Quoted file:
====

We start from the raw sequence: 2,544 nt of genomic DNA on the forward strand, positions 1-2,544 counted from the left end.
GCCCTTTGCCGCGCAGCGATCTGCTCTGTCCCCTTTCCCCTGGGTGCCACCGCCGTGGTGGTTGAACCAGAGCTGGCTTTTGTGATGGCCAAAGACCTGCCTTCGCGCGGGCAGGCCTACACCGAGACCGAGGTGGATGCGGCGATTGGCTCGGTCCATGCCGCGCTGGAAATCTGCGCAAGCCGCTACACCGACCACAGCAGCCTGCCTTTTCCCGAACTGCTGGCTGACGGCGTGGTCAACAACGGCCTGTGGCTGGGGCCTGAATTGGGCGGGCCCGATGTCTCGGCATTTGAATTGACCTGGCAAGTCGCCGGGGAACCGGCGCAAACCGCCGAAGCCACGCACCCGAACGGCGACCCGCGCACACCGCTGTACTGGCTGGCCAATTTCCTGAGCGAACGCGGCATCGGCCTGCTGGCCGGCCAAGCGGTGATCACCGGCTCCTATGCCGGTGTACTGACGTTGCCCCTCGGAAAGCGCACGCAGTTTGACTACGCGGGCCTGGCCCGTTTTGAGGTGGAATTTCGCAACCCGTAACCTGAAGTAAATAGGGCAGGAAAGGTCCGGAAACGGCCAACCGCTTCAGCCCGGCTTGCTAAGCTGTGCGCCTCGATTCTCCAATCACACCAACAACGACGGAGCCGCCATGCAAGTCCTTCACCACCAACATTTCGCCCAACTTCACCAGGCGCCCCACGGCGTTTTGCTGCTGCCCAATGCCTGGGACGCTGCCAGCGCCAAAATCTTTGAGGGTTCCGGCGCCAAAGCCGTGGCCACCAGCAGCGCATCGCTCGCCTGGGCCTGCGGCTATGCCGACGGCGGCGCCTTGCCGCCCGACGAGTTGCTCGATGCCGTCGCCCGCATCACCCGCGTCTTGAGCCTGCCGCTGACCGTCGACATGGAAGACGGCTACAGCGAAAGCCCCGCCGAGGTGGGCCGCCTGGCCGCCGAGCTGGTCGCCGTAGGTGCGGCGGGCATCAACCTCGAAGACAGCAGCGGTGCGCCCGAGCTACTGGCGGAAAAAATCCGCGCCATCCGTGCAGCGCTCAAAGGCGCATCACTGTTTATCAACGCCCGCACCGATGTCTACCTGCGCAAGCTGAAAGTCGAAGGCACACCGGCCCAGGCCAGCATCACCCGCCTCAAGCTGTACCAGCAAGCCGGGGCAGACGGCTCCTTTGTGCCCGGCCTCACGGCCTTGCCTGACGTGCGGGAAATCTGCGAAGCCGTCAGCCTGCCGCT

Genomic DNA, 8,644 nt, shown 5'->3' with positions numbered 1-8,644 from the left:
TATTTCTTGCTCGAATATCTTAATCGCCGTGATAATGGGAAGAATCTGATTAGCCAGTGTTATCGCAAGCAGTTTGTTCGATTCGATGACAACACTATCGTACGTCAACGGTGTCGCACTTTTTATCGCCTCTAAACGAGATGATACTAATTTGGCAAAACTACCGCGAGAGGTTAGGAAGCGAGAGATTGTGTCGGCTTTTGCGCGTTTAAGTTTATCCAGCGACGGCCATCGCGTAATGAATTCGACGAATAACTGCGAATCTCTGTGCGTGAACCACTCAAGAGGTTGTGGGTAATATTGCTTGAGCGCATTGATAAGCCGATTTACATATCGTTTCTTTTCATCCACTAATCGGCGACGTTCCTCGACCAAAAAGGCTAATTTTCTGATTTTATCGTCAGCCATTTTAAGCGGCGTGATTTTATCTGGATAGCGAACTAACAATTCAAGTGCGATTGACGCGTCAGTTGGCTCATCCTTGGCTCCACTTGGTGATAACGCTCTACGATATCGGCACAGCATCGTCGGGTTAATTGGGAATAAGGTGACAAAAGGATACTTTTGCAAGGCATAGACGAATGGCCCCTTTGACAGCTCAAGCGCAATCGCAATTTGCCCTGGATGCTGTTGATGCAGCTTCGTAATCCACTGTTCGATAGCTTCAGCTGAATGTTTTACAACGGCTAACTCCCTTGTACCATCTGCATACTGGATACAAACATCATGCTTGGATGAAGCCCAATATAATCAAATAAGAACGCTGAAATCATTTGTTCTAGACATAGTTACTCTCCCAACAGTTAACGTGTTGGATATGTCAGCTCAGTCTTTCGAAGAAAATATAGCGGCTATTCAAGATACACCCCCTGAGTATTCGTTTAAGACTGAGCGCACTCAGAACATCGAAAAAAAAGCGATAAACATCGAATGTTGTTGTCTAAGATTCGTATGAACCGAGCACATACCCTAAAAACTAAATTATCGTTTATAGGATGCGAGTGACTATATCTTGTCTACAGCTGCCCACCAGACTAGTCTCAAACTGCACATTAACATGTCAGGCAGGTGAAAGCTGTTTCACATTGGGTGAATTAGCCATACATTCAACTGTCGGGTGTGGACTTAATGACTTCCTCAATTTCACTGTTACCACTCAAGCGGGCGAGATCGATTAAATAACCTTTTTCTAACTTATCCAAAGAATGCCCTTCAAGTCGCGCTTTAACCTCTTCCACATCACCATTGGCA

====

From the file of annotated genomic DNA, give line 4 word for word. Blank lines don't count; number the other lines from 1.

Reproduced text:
TATTTCTTGCTCGAATATCTTAATCGCCGTGATAATGGGAAGAATCTGATTAGCCAGTGTTATCGCAAGCAGTTTGTTCGATTCGATGACAACACTATCGTACGTCAACGGTGTCGCACTTTTTATCGCCTCTAAACGAGATGATACTAATTTGGCAAAACTACCGCGAGAGGTTAGGAAGCGAGAGATTGTGTCGGCTTTTGCGCGTTTAAGTTTATCCAGCGACGGCCATCGCGTAATGAATTCGACGAATAACTGCGAATCTCTGTGCGTGAACCACTCAAGAGGTTGTGGGTAATATTGCTTGAGCGCATTGATAAGCCGATTTACATATCGTTTCTTTTCATCCACTAATCGGCGACGTTCCTCGACCAAAAAGGCTAATTTTCTGATTTTATCGTCAGCCATTTTAAGCGGCGTGATTTTATCTGGATAGCGAACTAACAATTCAAGTGCGATTGACGCGTCAGTTGGCTCATCCTTGGCTCCACTTGGTGATAACGCTCTACGATATCGGCACAGCATCGTCGGGTTAATTGGGAATAAGGTGACAAAAGGATACTTTTGCAAGGCATAGACGAATGGCCCCTTTGACAGCTCAAGCGCAATCGCAATTTGCCCTGGATGCTGTTGATGCAGCTTCGTAATCCACTGTTCGATAGCTTCAGCTGAATGTTTTACAACGGCTAACTCCCTTGTACCATCTGCATACTGGATACAAACATCATGCTTGGATGAAGCCCAATATAATCAAATAAGAACGCTGAAATCATTTGTTCTAGACATAGTTACTCTCCCAACAGTTAACGTGTTGGATATGTCAGCTCAGTCTTTCGAAGAAAATATAGCGGCTATTCAAGATACACCCCCTGAGTATTCGTTTAAGACTGAGCGCACTCAGAACATCGAAAAAAAAGCGATAAACATCGAATGTTGTTGTCTAAGATTCGTATGAACCGAGCACATACCCTAAAAACTAAATTATCGTTTATAGGATGCGAGTGACTATATCTTGTCTACAGCTGCCCACCAGACTAGTCTCAAACTGCACATTAACATGTCAGGCAGGTGAAAGCTGTTTCACATTGGGTGAATTAGCCATACATTCAACTGTCGGGTGTGGACTTAATGACTTCCTCAATTTCACTGTTACCACTCAAGCGGGCGAGATCGATTAAATAACCTTTTTCTAACTTATCCAAAGAATGCCCTTCAAGTCGCGCTTTAACCTCTTCCACATCACCATTGGCA